… but also of the wall itself, both the original walls and the add-ons from later eras (and a magpie).
When I reached the end of the walk, I went down and crossed the bridge gate Puerta del Puente, named that way because it overlooks the bridge over the Adaja river. I could not take a picture of it because the traffic police was checking cars at the roundabout in front of the gate. Thus, I headed off to the pedestrian bridge to cross over towards the tiny hermit popularly known as “the four posts”, Los Cuatro Postes, which yield to an impressive view of the town and its walls.
I walked back to see the walls from the base. Then I crossed the gate we had driven through in the morning, Puerta del Carmen, and I headed back to the hotel for a drink.
After a while we headed off for dinner and tried another of the typical dishes in Ávila, patatas revolconas – mashed potatoes with paprika and pork rashers, and waited for the sun to go down so the city lit up.
A walk around the town yielded to views of the Iglesia de San Vicente and Puerta de San Vicente, some of the inner streets leading to the town hall Ayuntamiento, the longer area of the Muralla and the Puerta del Carmen.
And then I had a very, very long shower and went to bed.
In the morning, breakfast was had – not a fan of the “we can’t have a buffet so we prepared this and this is what you get” plate, but whatever. I mentioned Santa Teresa before, let’s get into that a bit further. She was a 16th-century nun born near Ávila, canonized in the 17th century, and elevated to doctor of the church in the 20th century. She is conisdered one of the great mystics and religious women in the Roman Catholic church, author of a number of spiritual classics, and the reformer of the Carmelite nun order into the Discalced Carmelites. She founded convents all over Spain and was known for her mystics raptures which may have been messages from God or epileptic attacks. She is one of Ávila’s most important historical figures and wherever you go there are traces of her. In the place where her house stood now there is a convent, a church, a reliquary room and an interpretation museum, with really strange hours on Sundays. We could see the convent / church Convento de Santa Teresa de Jesús / Iglesia de la Santa and the reliquary room where no pictures were allowed Sala de Reliquias between services.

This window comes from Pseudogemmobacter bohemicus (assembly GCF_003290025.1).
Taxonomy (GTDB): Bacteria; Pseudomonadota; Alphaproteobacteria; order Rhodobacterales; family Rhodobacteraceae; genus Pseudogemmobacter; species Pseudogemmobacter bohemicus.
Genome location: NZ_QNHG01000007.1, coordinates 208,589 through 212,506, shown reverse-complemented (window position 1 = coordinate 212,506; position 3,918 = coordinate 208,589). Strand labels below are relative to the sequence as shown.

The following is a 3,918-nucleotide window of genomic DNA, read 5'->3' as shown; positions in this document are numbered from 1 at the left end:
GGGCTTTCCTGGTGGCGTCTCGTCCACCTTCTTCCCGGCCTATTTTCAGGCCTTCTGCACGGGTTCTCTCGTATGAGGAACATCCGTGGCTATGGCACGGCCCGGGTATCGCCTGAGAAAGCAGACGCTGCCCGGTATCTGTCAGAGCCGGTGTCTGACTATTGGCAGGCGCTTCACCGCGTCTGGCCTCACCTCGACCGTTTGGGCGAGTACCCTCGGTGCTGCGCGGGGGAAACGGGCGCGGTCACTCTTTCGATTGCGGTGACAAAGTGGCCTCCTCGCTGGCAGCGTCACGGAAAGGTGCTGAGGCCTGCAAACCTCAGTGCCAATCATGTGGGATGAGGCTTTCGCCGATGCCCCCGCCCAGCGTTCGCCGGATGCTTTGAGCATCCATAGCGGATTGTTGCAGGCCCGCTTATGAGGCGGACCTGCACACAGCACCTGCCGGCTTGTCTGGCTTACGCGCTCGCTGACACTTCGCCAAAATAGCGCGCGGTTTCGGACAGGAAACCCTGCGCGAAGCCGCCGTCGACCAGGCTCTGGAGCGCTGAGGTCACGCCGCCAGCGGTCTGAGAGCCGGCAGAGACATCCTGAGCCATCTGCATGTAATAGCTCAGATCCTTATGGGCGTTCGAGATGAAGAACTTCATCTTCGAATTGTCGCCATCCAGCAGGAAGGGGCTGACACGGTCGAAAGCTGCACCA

On the way, however, I found some interesting ruins – the gate to the former hospital Hospital de Santa Escolástica, and we walked past a bunch of palaces.
Then we moved onto a long walk to the 16th- century Gothic monastery Real Monasterio de Santo Tomás, which we could see due to lucky timing as there was a First Holy Communion Mass happening and the local little old ladies were not to keen on cultural visits of the church.
The monastery has a church, three cloisters and two adjacent museums. The church has an impressive Gothic altarpiece (by Pedro Berrugete, one of the key painters riding the wave between Gothic and Renaissance arts), and hosts the grave to the Catholic Monarch’s only male son.
The three cloisters: Claustro del Noviciado, Claustro del Silencio, and Claustro de los Reyes Católicos (Novitiate, Silence and Catholic Monarchs).
The Museum of Natural Sciences Museo de Ciencias Naturales, an occupational therapy project could… be better, and sets the expectation bar rather low for the next one.
However, the Museum of Eastern Arts Museo de Arte Oriental is pretty impressive. It contains pieces and artefacts that the Dominican missioners brought from China, Japan, Vietnam and the Philippines.
And in the end, that was it for the weekend. We walked back, decided to give the museum of Saint Teresa a miss, had a drink, had lunch and went back on our merry way – with a a view of the train tracks over the dam of the reservoir Embalse de Fuentes Claras.
Walked distance (Saturday): around 12.5 km
Walked distance (Sunday): around 6 km
Total distance driven (both days): around 340 km